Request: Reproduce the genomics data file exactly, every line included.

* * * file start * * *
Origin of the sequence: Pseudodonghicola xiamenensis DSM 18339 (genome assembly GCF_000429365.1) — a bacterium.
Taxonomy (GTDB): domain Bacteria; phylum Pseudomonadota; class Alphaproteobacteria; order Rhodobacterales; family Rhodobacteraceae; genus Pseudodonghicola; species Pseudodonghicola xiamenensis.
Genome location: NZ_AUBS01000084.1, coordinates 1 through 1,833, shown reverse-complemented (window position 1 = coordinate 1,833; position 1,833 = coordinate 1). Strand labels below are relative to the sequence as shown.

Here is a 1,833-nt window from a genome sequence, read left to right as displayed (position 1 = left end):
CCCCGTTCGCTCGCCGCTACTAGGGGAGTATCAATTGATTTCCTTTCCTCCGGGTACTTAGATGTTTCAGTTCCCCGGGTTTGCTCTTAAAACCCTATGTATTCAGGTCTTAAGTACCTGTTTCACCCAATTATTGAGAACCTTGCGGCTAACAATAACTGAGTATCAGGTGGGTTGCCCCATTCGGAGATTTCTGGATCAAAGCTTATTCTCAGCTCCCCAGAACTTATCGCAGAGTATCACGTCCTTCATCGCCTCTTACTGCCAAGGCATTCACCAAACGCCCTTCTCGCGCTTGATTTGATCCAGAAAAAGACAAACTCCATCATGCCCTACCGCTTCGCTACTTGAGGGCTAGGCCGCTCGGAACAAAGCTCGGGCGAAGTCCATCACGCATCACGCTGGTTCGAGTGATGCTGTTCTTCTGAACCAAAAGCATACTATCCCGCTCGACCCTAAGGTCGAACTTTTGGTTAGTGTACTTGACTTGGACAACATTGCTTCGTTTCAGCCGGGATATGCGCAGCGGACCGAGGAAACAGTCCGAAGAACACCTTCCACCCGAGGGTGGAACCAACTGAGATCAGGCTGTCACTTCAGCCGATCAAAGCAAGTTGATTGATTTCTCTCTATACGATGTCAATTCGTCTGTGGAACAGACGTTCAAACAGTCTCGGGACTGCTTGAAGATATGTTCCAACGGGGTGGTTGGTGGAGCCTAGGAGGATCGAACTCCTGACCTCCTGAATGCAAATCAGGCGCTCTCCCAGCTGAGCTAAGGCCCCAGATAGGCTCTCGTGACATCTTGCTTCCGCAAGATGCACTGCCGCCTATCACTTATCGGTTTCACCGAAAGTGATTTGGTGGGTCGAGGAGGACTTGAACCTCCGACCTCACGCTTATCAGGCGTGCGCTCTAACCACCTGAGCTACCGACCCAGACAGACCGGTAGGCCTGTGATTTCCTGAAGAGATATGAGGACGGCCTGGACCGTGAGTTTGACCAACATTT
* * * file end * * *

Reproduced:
Origin of the sequence: Pseudodonghicola xiamenensis DSM 18339 (genome assembly GCF_000429365.1) — a bacterium.
Taxonomy (GTDB): domain Bacteria; phylum Pseudomonadota; class Alphaproteobacteria; order Rhodobacterales; family Rhodobacteraceae; genus Pseudodonghicola; species Pseudodonghicola xiamenensis.
Genome location: NZ_AUBS01000084.1, coordinates 1 through 1,833, shown reverse-complemented (window position 1 = coordinate 1,833; position 1,833 = coordinate 1). Strand labels below are relative to the sequence as shown.

Here is a 1,833-nt window from a genome sequence, read left to right as displayed (position 1 = left end):
CCCCGTTCGCTCGCCGCTACTAGGGGAGTATCAATTGATTTCCTTTCCTCCGGGTACTTAGATGTTTCAGTTCCCCGGGTTTGCTCTTAAAACCCTATGTATTCAGGTCTTAAGTACCTGTTTCACCCAATTATTGAGAACCTTGCGGCTAACAATAACTGAGTATCAGGTGGGTTGCCCCATTCGGAGATTTCTGGATCAAAGCTTATTCTCAGCTCCCCAGAACTTATCGCAGAGTATCACGTCCTTCATCGCCTCTTACTGCCAAGGCATTCACCAAACGCCCTTCTCGCGCTTGATTTGATCCAGAAAAAGACAAACTCCATCATGCCCTACCGCTTCGCTACTTGAGGGCTAGGCCGCTCGGAACAAAGCTCGGGCGAAGTCCATCACGCATCACGCTGGTTCGAGTGATGCTGTTCTTCTGAACCAAAAGCATACTATCCCGCTCGACCCTAAGGTCGAACTTTTGGTTAGTGTACTTGACTTGGACAACATTGCTTCGTTTCAGCCGGGATATGCGCAGCGGACCGAGGAAACAGTCCGAAGAACACCTTCCACCCGAGGGTGGAACCAACTGAGATCAGGCTGTCACTTCAGCCGATCAAAGCAAGTTGATTGATTTCTCTCTATACGATGTCAATTCGTCTGTGGAACAGACGTTCAAACAGTCTCGGGACTGCTTGAAGATATGTTCCAACGGGGTGGTTGGTGGAGCCTAGGAGGATCGAACTCCTGACCTCCTGAATGCAAATCAGGCGCTCTCCCAGCTGAGCTAAGGCCCCAGATAGGCTCTCGTGACATCTTGCTTCCGCAAGATGCACTGCCGCCTATCACTTATCGGTTTCACCGAAAGTGATTTGGTGGGTCGAGGAGGACTTGAACCTCCGACCTCACGCTTATCAGGCGTGCGCTCTAACCACCTGAGCTACCGACCCAGACAGACCGGTAGGCCTGTGATTTCCTGAAGAGATATGAGGACGGCCTGGACCGTGAGTTTGACCAACATTT